Don’t get me wrong – they are an interesting piece of social history, but as a subject for multiple listing on eBay. I have entered the date, metal, clasp detail, name, grade of medal and catalogue numbers for approximately 40 medals, with prices, conditions and at least three photographs for each one. I have struggled, made mistakes and accidentally lost the data on a whole batch. I say “lost”, but I actually managed to delete it by carelessness. Twice.

That’s enough for now. I really don’t want to dwell on it.

The standard catalogue on School Attendance Medals is School Attendance Medals of England, Scotland and Wales by Cedric Dry (Whitmore 1992). 

I will leave you with that thought.

 

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That’s right, MORE London School Attendance Medals

Just when you thought it couldn’t get worse…

I unlocked, turned off the alarm and went through to the back room to switch on the lights and computers…

Nothing.

A lot of the sockets were dead and a look at the fuseboard showed one of the two power circuits had tripped. We couldn’t reset it but we did manage to arrange a couple of extension leads to run the phones, a computer and the credit card machine.

It’s likely that the heavy rain has been getting in again. The electrician is coming on Monday and we will find out then.

Apart from that, my watch broke. Just as I found the power was out one of the spring-loaded bars in my watch strap broke and the watch fell off.

It never rains but it pours…

That may not be an appropriate expression if it turns out to be an electrical fault caused by water. I have had experience of that before and ended up with a surprise and a sooty burn mark on my hand.

In the evening I went to collect my tablets, using the prescription I picked up yesterday. I noticed, when reading the prescription, that I have the normal slew of threatening messages about reviews and appointments and, this time, a demand that I book an appointment for epilepsy screening.

This is why I don’t normally bother reading notes and letters from the doctor – I’m now worried what they know that I don’t.

 

 

If I ruled the World (2)

I’m back, and I’m ready to write a list of major improvements I would make to the world.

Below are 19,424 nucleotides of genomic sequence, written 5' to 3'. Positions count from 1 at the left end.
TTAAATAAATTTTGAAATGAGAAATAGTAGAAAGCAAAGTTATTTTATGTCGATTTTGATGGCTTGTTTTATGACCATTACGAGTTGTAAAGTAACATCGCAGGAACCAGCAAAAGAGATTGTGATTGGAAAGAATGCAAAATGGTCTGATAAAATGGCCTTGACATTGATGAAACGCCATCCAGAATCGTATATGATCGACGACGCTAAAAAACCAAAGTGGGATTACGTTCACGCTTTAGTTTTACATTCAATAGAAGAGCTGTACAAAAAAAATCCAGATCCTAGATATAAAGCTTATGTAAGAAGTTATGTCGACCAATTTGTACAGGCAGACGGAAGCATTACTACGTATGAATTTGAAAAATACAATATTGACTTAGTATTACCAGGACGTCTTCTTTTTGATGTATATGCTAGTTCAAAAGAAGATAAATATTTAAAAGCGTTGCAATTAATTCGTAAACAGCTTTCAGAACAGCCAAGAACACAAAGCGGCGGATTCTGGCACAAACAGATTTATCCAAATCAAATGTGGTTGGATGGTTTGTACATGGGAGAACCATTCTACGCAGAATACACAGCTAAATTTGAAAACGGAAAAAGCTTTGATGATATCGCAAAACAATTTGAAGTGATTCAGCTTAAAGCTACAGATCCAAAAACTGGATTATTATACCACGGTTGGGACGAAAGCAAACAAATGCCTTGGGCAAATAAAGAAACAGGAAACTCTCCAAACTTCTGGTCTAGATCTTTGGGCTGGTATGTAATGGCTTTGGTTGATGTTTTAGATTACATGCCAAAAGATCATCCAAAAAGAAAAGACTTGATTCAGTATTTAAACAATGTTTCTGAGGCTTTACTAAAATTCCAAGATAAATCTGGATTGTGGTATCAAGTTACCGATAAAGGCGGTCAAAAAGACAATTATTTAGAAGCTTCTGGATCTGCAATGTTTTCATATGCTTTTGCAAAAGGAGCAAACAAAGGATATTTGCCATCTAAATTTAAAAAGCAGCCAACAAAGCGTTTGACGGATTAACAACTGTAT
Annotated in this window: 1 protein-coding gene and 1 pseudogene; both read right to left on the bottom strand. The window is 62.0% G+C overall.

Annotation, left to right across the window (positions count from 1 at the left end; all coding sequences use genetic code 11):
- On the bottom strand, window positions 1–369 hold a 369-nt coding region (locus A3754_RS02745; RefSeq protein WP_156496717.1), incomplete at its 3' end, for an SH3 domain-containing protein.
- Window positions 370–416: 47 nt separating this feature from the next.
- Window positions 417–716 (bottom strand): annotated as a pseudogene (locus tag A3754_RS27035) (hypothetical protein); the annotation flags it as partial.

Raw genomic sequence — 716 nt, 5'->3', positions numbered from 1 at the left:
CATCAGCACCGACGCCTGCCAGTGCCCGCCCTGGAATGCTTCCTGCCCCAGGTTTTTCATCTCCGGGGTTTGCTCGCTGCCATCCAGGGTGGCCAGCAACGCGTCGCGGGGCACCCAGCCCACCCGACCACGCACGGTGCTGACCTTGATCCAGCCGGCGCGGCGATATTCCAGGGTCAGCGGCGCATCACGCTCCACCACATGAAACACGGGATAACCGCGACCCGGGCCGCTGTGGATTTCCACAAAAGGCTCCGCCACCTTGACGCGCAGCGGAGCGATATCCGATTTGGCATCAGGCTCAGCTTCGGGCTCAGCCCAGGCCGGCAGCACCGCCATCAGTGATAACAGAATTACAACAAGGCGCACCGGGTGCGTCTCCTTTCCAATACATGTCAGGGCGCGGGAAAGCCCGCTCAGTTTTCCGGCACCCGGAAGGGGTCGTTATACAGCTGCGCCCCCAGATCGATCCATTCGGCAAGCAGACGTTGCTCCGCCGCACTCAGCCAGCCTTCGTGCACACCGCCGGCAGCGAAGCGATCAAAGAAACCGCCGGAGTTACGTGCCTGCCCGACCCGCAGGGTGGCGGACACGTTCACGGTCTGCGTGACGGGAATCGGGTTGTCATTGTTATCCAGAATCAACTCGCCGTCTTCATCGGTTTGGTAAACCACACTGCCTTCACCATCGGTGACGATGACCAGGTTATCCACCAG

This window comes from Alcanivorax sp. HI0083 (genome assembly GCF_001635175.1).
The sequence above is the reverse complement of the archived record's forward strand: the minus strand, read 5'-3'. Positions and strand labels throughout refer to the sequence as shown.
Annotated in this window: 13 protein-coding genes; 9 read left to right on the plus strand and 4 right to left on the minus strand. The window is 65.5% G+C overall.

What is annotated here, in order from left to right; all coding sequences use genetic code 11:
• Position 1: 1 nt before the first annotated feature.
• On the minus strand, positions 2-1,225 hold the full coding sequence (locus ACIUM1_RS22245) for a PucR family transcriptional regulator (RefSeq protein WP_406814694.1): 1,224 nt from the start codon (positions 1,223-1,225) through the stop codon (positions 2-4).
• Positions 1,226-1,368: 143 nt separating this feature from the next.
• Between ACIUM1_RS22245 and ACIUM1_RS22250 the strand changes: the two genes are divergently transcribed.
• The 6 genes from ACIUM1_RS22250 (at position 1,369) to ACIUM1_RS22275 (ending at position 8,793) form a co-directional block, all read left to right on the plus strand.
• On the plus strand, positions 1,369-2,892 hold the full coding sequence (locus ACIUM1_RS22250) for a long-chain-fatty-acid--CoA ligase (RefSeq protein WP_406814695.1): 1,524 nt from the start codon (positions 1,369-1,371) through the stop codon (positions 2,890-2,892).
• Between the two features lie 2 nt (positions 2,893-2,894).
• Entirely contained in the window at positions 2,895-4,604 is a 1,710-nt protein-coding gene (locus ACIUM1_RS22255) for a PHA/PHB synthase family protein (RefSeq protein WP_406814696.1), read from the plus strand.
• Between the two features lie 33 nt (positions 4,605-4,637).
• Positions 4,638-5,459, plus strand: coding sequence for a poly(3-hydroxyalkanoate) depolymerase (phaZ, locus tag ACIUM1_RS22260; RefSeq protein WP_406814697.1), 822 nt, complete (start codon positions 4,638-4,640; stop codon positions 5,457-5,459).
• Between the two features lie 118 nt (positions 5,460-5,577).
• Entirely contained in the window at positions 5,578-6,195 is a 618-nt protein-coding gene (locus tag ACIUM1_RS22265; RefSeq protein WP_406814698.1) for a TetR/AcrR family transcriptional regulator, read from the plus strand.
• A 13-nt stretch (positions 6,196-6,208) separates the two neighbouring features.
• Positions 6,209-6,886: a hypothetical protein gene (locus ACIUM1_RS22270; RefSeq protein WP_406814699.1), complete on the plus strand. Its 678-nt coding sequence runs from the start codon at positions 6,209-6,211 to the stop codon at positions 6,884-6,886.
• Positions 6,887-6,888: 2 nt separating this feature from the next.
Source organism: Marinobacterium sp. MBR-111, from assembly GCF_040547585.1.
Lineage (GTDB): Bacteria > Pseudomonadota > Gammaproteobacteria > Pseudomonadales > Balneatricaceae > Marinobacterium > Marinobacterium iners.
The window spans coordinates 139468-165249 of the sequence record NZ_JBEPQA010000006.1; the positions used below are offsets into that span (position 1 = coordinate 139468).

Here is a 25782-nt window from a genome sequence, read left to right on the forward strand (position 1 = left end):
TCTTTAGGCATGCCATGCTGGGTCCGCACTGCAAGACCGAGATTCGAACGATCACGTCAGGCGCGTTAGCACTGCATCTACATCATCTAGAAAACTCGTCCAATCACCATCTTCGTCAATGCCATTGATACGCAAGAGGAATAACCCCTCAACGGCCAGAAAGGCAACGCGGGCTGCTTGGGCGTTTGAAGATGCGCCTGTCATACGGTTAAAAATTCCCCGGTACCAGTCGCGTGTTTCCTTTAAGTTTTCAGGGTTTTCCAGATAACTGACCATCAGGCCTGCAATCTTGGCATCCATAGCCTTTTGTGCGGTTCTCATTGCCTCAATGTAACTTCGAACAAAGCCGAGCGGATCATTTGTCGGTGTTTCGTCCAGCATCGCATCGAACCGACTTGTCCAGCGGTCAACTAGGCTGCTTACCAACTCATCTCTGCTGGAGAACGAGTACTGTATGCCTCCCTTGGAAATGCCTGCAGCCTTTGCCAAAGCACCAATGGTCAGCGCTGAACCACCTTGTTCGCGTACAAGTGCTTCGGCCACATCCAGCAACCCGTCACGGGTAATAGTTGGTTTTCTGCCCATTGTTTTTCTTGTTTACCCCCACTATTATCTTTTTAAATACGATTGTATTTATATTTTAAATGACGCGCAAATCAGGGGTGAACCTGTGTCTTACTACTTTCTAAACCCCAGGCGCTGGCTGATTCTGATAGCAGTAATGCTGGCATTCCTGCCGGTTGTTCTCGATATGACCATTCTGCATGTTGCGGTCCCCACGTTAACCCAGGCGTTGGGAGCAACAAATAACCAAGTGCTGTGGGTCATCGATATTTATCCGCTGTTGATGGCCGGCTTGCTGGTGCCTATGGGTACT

One, I would  launch a major research project into the causes of low intelligence, with the object of developing a vaccine against stupidity. This is a watered down version of my true feelings after sitting next to an idiot with a mobile phone and a demon-spawn toddler in the surgery waiting room.

Two, pass a law requiring that computers would allow you to write (2) instead of “Two” without all sorts of unintended paragraphing consequences.

Three, make it law that all doctors required to perform prostate tests were selected for their small hands rather than for their qualifications. Possibly they could be selected from families of concert pianists, who tend to have long thin fingers. I’ve never asked to see their credentials, but have strong views about their fingers. I’m also convinced that the people who take jobs like this aren’t the ones that came top of their class. Not a criticism, just an observation.

Four, I would encourage all current MPs to follow George Osborne‘s example and get a job outside politics. It would be nice to get them all jobs in the hospitality industry and see if they could organise a party in a brewery.

Five, replace health warnings with pictures. Don’t tell me something has a lot of fat in it, that means nothing. Even if it is in red. But show me a picture of a fat man clutching his chest and I might take notice.

I’ll leave it at 5 for tonight because I’m trying to design a kitchen knife that incorporates a sticking plaster dispenser. It’s a gap in the market I spotted whilst preparing vegetables tonight…